Mobile World Congress took place last week in Barcelona. Every year this event offers a technology or company that provides a view of the future. This year, it was the Graphene Pavilion.
What is graphene and why should brands and marketers care? Graphene is one of the most versatile substances available to mankind. The first 2D atomic crystal -- a single layer of carbon atoms -- it is the thinnest object ever obtained (a million times thinner than a human hair). It is also the world’s strongest material (stronger than a diamond, 200 times stronger than steel), yet lightweight and flexible.
Graphene is impermeable to molecules, and is extremely electrically and thermally conductive -- graphene enables electrons to flow much faster than silicon. It is also a transparent conductor, combining electrical and optical functionalities in an exceptional way. The groundbreaking experiments on graphene resulted in European physicists Professor Sir Andre Geim and Professor Sir Konstantin Novoselov winning the 2010 Nobel Prize in Physics.
Brands and marketers need to be aware of the coming world of flexible smart screen technology. One particular area in which we will soon begin to see graphene used on a commercial scale is on liquid crystal displays (LCD). Graphene LCD touchscreens for smartphones, tablets and desktop computers and televisions are in the early stages of development. In terms of potential real-world electronic applications, we can eventually expect to see such devices as graphene based e-paper with the ability to display interactive and updatable information and flexible electronic devices including portable computers and televisions.
Imagine getting the Nieman Marcus graphene catalogue where the images and sale prices are updated in real-time. We have seen the impact of different media form factors from big radios to portable transistor radios to the Sony Walkman to the iPhone. The time to embrace the future is now, and wise brands and marketers should seek to further their knowledge on graphene and engage in trials in preparation for commercial deployment.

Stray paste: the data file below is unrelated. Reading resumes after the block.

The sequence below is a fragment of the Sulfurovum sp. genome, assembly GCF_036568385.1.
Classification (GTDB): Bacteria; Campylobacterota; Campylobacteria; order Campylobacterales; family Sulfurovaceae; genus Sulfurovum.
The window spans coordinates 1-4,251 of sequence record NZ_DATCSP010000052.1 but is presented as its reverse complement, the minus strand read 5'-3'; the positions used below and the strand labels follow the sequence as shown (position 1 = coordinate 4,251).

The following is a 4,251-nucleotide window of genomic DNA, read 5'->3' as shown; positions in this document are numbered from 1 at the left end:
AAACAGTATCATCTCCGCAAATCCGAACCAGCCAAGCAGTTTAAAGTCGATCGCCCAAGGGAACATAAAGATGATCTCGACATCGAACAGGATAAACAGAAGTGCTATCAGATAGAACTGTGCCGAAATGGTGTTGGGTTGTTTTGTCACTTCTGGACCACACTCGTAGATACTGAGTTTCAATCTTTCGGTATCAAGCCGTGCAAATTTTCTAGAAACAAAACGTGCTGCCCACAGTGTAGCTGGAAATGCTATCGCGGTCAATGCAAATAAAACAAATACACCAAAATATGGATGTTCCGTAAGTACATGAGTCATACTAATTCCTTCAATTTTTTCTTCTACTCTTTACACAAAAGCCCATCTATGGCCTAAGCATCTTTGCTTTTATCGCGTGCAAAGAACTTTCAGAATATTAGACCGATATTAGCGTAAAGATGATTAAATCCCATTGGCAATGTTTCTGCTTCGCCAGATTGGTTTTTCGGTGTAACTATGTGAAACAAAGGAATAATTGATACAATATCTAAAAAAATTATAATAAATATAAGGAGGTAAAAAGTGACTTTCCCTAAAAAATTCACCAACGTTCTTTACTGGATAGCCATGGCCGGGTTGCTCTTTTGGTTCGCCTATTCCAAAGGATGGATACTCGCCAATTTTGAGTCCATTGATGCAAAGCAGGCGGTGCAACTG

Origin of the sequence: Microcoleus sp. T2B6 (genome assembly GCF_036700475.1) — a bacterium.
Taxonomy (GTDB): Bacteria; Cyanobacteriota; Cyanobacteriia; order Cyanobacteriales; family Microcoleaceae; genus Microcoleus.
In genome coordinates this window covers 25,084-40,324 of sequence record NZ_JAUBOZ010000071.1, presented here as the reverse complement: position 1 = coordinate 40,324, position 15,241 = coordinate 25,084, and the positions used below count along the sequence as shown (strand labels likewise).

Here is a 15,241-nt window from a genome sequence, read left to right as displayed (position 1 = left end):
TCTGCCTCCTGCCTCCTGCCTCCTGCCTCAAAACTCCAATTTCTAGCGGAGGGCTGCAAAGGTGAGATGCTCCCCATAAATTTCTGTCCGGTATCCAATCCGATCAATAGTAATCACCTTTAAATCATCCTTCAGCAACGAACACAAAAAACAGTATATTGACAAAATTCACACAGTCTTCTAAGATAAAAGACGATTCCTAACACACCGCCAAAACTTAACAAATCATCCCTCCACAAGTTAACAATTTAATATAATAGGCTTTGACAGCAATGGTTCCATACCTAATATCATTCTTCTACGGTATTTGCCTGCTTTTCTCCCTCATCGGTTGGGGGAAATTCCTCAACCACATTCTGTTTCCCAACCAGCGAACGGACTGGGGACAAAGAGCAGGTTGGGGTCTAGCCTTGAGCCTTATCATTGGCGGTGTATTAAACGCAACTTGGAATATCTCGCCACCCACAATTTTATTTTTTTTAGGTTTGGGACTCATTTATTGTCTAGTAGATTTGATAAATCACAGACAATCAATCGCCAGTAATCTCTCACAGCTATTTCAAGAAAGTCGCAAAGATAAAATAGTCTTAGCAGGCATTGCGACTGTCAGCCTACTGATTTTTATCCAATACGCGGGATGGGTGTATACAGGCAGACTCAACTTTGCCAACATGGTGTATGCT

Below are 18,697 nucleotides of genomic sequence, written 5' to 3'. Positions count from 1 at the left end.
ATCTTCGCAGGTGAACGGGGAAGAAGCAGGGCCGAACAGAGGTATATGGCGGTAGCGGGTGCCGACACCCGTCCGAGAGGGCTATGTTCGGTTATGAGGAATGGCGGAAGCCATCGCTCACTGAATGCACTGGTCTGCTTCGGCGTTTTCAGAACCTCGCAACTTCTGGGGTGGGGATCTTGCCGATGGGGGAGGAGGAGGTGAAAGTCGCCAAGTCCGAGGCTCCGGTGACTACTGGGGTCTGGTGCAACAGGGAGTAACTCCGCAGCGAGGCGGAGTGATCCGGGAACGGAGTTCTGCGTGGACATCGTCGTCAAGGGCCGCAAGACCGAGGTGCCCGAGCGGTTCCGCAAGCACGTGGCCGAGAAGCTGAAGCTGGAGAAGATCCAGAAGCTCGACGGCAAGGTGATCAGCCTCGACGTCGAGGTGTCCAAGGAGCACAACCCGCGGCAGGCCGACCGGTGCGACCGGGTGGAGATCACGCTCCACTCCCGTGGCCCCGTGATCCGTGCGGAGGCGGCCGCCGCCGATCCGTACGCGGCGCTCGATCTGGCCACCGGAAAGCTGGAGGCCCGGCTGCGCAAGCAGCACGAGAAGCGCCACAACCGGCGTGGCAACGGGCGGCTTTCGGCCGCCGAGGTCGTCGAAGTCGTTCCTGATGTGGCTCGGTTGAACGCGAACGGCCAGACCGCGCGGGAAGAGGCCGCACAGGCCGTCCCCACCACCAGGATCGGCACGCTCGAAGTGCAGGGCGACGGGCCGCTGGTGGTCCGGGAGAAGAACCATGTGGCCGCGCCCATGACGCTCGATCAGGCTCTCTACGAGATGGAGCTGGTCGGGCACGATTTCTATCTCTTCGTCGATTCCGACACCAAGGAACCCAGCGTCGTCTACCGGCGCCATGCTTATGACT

Graphene could have a significant impact across other industries and sectors such as electronics, medicine, aerospace, automotive, energy storage, water desalination, coatings and paints, solar technologies, oil and communications.
Potential applications for graphene include:
New medical / living tissue technologies, including rapid DNA sequencing, targeted drug delivery, tissue regeneration and bionic implants such as artificial retinas
Light, ultra-efficient super capacitors, a thousand times faster than standard batteries
Light, flexible, shatter-proof touchscreens for mobile phones, tablets and wearable technology
A number of graphene-based and graphene-enhanced products are already on the market, including graphene-based touchscreens, lightweight tennis rackets and an anti-theft packaging system.
Other devices including a flexible electrophoretic display for e-book readershave already reached prototype stage, and further prototypes of graphene-based display devices, such as flexible touchscreens, rollable e-paper and foldable OLEDs (optical light-emitting diodes) based on medium-quality graphene are likely to be rolled out over the next five years.
In closing, it is no wonder that Mobile World Congress 2016 concluded last week with a record of 101,000 attendees, an increase of more than 6% from last year. What makes Mobile World Congress unique is the depth and diversity of the attendees whom came from 204 countries. The Mobile World Congress team carefully curates the technology and trends like graphene, which make this a dynamic event.